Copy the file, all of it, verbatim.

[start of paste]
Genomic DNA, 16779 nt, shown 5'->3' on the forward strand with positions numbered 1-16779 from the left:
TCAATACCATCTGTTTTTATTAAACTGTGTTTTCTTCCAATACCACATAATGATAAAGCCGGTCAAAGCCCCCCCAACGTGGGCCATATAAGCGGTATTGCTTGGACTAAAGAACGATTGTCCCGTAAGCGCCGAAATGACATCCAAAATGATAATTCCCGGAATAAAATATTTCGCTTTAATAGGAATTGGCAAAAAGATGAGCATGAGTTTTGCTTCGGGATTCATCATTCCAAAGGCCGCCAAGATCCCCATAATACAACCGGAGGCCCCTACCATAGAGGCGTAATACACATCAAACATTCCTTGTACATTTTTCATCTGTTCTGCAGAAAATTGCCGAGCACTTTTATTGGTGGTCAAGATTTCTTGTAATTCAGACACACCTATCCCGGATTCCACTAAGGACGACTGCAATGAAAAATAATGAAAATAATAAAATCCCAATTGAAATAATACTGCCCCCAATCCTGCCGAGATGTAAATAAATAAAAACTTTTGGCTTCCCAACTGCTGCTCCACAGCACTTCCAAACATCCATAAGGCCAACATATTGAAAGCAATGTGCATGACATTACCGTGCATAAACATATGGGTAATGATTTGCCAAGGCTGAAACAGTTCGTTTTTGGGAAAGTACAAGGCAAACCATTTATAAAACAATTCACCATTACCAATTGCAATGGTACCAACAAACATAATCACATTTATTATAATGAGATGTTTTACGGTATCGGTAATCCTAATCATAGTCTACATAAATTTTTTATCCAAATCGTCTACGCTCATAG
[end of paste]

Genomic DNA, 16779 nt, shown 5'->3' on the forward strand with positions numbered 1-16779 from the left:
TCAATACCATCTGTTTTTATTAAACTGTGTTTTCTTCCAATACCACATAATGATAAAGCCGGTCAAAGCCCCCCCAACGTGGGCCATATAAGCGGTATTGCTTGGACTAAAGAACGATTGTCCCGTAAGCGCCGAAATGACATCCAAAATGATAATTCCCGGAATAAAATATTTCGCTTTAATAGGAATTGGCAAAAAGATGAGCATGAGTTTTGCTTCGGGATTCATCATTCCAAAGGCCGCCAAGATCCCCATAATACAACCGGAGGCCCCTACCATAGAGGCGTAATACACATCAAACATTCCTTGTACATTTTTCATCTGTTCTGCAGAAAATTGCCGAGCACTTTTATTGGTGGTCAAGATTTCTTGTAATTCAGACACACCTATCCCGGATTCCACTAAGGACGACTGCAATGAAAAATAATGAAAATAATAAAATCCCAATTGAAATAATACTGCCCCCAATCCTGCCGAGATGTAAATAAATAAAAACTTTTGGCTTCCCAACTGCTGCTCCACAGCACTTCCAAACATCCATAAGGCCAACATATTGAAAGCAATGTGCATGACATTACCGTGCATAAACATATGGGTAATGATTTGCCAAGGCTGAAACAGTTCGTTTTTGGGAAAGTACAAGGCAAACCATTTATAAAACAATTCACCATTACCAATTGCAATGGTACCAACAAACATAATCACATTTATTATAATGAGATGTTTTACGGTATCGGTAATCCTAATCATAGTCTACATAAATTTTTTATCCAAATCGTCTACGCTCATAG